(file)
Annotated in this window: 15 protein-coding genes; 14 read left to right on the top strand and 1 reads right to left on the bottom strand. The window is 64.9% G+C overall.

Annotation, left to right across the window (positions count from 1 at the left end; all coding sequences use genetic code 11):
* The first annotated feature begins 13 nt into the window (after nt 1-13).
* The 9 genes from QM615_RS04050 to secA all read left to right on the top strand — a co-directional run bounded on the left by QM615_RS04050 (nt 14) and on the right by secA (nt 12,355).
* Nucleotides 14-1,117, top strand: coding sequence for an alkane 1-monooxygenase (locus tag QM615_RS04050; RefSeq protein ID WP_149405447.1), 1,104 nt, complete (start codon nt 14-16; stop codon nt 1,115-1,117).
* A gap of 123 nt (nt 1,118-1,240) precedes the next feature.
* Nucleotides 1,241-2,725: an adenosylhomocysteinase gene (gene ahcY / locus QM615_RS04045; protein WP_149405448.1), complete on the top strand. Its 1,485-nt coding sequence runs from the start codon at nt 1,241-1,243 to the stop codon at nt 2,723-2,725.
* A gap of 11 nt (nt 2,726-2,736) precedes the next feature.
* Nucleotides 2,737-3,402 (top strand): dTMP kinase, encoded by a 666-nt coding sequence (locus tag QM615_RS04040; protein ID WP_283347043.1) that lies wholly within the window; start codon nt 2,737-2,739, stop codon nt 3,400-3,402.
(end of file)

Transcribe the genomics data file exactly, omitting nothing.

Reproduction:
Annotated in this window: 15 protein-coding genes; 14 read left to right on the top strand and 1 reads right to left on the bottom strand. The window is 64.9% G+C overall.

Annotation, left to right across the window (positions count from 1 at the left end; all coding sequences use genetic code 11):
* The first annotated feature begins 13 nt into the window (after nt 1-13).
* The 9 genes from QM615_RS04050 to secA all read left to right on the top strand — a co-directional run bounded on the left by QM615_RS04050 (nt 14) and on the right by secA (nt 12,355).
* Nucleotides 14-1,117, top strand: coding sequence for an alkane 1-monooxygenase (locus tag QM615_RS04050; RefSeq protein ID WP_149405447.1), 1,104 nt, complete (start codon nt 14-16; stop codon nt 1,115-1,117).
* A gap of 123 nt (nt 1,118-1,240) precedes the next feature.
* Nucleotides 1,241-2,725: an adenosylhomocysteinase gene (gene ahcY / locus QM615_RS04045; protein WP_149405448.1), complete on the top strand. Its 1,485-nt coding sequence runs from the start codon at nt 1,241-1,243 to the stop codon at nt 2,723-2,725.
* A gap of 11 nt (nt 2,726-2,736) precedes the next feature.
* Nucleotides 2,737-3,402 (top strand): dTMP kinase, encoded by a 666-nt coding sequence (locus tag QM615_RS04040; protein ID WP_283347043.1) that lies wholly within the window; start codon nt 2,737-2,739, stop codon nt 3,400-3,402.